If I have a regret it is the decision which we took to include in the report calculations of what our suggestions on a new school resource standard were likely to cost.
Ironically not many of the words of the review covered this – but I and my colleagues felt having outlined a new funding formula and having done a lot of work in costing it that we should show what we had done. This we felt would evidence the depth of the analysis we had undertaken.
We also wanted, by noting the amount, to put it into context.
We knew that the additional cost to governments which we noted was $5 billion based on the 2009 numbers was a large number but we also knew that it was an increase of just under 15% of all government recurrent funding for schooling that year. We also knew that it was less than 0.5% of the gross domestic product of Australia for that year.
Our calculations were based on our terms of reference and the announcement of the government of the time that “no school will lose a dollar per student as a result of the review”.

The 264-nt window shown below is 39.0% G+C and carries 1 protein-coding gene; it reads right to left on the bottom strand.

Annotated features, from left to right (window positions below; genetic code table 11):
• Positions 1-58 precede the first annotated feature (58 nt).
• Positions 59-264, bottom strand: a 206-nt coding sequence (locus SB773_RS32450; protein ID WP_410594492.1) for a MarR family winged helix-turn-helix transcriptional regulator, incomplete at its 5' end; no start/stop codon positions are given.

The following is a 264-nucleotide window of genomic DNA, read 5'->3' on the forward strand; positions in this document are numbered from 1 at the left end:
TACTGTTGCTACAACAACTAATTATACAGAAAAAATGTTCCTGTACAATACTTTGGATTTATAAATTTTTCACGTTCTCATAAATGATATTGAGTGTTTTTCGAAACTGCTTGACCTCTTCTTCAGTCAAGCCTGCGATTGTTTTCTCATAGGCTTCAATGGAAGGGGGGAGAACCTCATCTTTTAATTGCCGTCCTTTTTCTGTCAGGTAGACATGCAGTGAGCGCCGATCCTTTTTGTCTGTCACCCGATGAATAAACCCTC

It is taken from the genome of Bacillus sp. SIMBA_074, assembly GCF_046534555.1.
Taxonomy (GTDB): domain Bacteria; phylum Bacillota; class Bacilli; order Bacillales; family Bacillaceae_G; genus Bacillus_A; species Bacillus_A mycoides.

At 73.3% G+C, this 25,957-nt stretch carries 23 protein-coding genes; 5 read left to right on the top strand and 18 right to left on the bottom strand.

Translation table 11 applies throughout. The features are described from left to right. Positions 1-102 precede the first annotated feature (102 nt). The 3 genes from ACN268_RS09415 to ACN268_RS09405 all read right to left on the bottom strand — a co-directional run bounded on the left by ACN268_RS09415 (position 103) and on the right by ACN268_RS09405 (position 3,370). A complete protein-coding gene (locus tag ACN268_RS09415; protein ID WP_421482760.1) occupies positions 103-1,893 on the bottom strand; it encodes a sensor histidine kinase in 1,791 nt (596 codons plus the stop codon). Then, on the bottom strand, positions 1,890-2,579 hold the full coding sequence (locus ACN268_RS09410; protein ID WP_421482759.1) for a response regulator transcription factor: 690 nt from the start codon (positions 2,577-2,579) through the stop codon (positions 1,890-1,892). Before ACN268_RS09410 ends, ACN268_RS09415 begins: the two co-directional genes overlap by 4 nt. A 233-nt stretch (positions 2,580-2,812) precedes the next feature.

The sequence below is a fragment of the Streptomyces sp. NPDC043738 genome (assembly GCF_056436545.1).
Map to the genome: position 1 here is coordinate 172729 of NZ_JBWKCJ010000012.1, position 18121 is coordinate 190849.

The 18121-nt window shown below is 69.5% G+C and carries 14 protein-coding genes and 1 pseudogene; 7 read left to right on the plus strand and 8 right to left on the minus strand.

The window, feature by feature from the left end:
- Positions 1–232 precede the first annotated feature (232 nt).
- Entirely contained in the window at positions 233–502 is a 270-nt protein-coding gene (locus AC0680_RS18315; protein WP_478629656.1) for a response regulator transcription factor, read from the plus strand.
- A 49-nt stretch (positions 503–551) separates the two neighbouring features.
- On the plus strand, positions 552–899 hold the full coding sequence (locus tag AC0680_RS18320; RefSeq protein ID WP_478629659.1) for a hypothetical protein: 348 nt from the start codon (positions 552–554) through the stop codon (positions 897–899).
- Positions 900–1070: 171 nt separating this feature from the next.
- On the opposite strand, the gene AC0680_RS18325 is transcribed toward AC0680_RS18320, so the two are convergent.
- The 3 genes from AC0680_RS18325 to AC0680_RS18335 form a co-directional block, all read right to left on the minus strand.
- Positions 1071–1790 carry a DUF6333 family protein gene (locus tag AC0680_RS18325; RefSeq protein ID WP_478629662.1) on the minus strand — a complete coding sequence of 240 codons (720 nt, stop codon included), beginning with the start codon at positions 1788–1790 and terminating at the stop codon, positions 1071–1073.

Obviously on that basis any change we proposed to existing funding of necessity would involve more money. If you have a cake and the portions are already divided, if you want to give more to any you need additional cake!
In retrospect, the decision to mention the number clouded the entire response to our review. Major media outlets talked of further billions for education and no doubt those who had to find the amount were very bluntly reminded of what was involved.
In fact our review was more subtle than an ask just for more money.
Lost in the discussion for more money were the central tenets of our review.
Funding to be unified i.e. Given by state and federal governments to the different sectors together rather than states substantially only funding their school system and the bulk of commonwealth funding being as a consequence paid to independent and faith based schools.
We wanted a transparent method for determining funding which was based on aspirational educational outcomes rather than last year’s costs. We saw the AGSRC as rather an opaque formula/calculation based on historic costs without a necessary focus on what was sought as to outcomes.
We wanted to lock in formulas for a period of time so that those operating school systems and schools themselves would be able to plan on a longer term basis.
We advocated a funding system based on need. One of the easiest decisions we were able to take is what we as a review team believed “equity” should mean in determining a suitable funding system in Australia. We felt strongly and unanimously that a funding system must ensure that differences in educational outcomes are not the result of differences in wealth, income, power or possessions. Flowing from this a funding system based on need was both obvious and important.